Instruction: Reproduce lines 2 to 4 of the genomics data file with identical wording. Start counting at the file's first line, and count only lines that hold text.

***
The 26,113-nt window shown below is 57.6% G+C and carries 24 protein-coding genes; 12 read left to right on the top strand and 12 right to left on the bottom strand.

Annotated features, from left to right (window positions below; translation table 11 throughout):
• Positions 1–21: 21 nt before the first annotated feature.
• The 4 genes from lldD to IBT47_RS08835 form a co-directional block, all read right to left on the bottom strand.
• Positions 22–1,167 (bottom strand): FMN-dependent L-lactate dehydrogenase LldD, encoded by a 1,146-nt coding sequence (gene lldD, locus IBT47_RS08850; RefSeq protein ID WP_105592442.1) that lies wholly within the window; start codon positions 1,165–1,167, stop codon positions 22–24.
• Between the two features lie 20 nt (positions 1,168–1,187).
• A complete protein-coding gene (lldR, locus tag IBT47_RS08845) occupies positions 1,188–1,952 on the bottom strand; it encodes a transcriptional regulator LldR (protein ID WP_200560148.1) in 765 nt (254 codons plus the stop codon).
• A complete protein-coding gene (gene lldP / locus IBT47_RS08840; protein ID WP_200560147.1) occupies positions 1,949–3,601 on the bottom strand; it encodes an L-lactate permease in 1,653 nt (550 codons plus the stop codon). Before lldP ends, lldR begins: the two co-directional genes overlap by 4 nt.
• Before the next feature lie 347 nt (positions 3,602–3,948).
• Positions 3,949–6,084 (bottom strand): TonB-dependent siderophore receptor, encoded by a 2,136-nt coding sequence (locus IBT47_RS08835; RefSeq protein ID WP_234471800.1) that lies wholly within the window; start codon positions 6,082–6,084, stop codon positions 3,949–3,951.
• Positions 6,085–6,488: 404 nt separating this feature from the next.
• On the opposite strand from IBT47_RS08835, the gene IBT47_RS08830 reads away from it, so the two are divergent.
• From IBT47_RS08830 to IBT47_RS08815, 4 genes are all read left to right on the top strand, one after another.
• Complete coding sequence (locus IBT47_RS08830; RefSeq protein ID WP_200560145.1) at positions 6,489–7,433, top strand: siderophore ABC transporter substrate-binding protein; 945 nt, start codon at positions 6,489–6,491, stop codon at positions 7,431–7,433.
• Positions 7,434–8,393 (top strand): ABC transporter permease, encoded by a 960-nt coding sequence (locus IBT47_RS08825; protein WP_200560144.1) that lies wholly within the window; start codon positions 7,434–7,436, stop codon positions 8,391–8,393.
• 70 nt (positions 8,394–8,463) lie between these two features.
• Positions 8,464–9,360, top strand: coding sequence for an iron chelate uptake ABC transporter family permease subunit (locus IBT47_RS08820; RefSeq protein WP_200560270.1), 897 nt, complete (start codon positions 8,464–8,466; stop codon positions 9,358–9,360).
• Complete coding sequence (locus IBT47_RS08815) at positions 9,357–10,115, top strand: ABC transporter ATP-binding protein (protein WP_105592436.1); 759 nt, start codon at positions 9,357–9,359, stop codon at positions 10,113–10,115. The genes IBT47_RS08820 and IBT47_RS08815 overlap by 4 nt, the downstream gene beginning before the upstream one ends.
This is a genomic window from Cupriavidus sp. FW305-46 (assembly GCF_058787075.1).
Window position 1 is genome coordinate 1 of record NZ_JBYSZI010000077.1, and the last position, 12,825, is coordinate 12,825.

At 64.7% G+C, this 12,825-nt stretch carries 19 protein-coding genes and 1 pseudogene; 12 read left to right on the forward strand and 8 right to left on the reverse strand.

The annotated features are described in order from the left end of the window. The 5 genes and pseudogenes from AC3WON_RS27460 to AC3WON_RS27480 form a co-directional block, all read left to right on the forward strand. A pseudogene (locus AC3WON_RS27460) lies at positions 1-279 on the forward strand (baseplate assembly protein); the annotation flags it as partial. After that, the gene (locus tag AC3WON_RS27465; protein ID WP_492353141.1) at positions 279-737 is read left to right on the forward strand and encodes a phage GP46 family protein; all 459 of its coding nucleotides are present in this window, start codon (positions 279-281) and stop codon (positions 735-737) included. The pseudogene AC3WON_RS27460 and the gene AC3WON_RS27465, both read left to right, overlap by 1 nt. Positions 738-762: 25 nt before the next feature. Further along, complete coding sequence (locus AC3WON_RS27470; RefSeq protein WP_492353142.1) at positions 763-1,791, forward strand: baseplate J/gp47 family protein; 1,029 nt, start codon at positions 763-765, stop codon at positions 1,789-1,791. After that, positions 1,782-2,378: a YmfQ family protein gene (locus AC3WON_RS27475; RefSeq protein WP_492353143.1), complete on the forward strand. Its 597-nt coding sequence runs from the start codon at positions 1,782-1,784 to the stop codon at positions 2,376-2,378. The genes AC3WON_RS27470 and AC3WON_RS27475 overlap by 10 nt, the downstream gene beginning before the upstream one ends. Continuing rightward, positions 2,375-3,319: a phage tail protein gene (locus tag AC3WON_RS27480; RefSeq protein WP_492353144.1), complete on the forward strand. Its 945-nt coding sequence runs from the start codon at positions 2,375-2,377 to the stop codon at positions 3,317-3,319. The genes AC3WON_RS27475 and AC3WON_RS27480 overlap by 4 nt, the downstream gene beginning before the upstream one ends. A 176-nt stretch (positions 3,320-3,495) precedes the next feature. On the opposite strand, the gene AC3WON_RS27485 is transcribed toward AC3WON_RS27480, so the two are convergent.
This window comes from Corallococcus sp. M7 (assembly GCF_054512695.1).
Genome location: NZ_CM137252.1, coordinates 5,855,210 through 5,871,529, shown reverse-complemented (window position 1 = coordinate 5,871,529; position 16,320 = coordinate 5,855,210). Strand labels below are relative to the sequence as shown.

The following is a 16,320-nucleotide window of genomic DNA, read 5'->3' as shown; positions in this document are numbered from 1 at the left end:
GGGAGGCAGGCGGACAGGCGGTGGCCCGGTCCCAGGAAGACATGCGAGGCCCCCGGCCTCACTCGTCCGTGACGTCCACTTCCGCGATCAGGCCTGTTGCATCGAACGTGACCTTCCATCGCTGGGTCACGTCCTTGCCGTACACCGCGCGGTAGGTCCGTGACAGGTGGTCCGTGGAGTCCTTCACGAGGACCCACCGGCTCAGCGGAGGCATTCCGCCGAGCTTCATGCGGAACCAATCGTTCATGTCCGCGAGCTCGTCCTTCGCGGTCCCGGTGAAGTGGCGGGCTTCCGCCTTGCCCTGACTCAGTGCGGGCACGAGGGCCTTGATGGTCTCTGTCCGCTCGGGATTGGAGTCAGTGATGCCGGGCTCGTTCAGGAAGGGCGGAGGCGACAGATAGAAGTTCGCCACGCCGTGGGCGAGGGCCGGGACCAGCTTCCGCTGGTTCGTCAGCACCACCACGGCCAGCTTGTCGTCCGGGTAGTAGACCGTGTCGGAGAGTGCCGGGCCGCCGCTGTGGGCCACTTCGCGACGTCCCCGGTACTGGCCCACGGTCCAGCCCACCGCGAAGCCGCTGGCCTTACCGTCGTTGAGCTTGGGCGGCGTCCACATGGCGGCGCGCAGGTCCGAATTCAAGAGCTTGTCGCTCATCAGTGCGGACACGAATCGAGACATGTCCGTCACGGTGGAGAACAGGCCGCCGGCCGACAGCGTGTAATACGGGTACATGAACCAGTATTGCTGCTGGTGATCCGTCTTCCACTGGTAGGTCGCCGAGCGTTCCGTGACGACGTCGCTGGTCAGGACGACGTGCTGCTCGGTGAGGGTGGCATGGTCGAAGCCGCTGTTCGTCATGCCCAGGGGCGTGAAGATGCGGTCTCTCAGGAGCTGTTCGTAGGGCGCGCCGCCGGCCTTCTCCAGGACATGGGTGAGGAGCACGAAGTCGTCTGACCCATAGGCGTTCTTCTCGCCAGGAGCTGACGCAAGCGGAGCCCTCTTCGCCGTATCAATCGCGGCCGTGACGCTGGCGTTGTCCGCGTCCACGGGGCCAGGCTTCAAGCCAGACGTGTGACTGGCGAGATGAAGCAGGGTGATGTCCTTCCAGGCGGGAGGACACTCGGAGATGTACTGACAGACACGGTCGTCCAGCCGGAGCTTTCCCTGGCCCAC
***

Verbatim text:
Annotated features, from left to right (window positions below; translation table 11 throughout):
• Positions 1–21: 21 nt before the first annotated feature.
• The 4 genes from lldD to IBT47_RS08835 form a co-directional block, all read right to left on the bottom strand.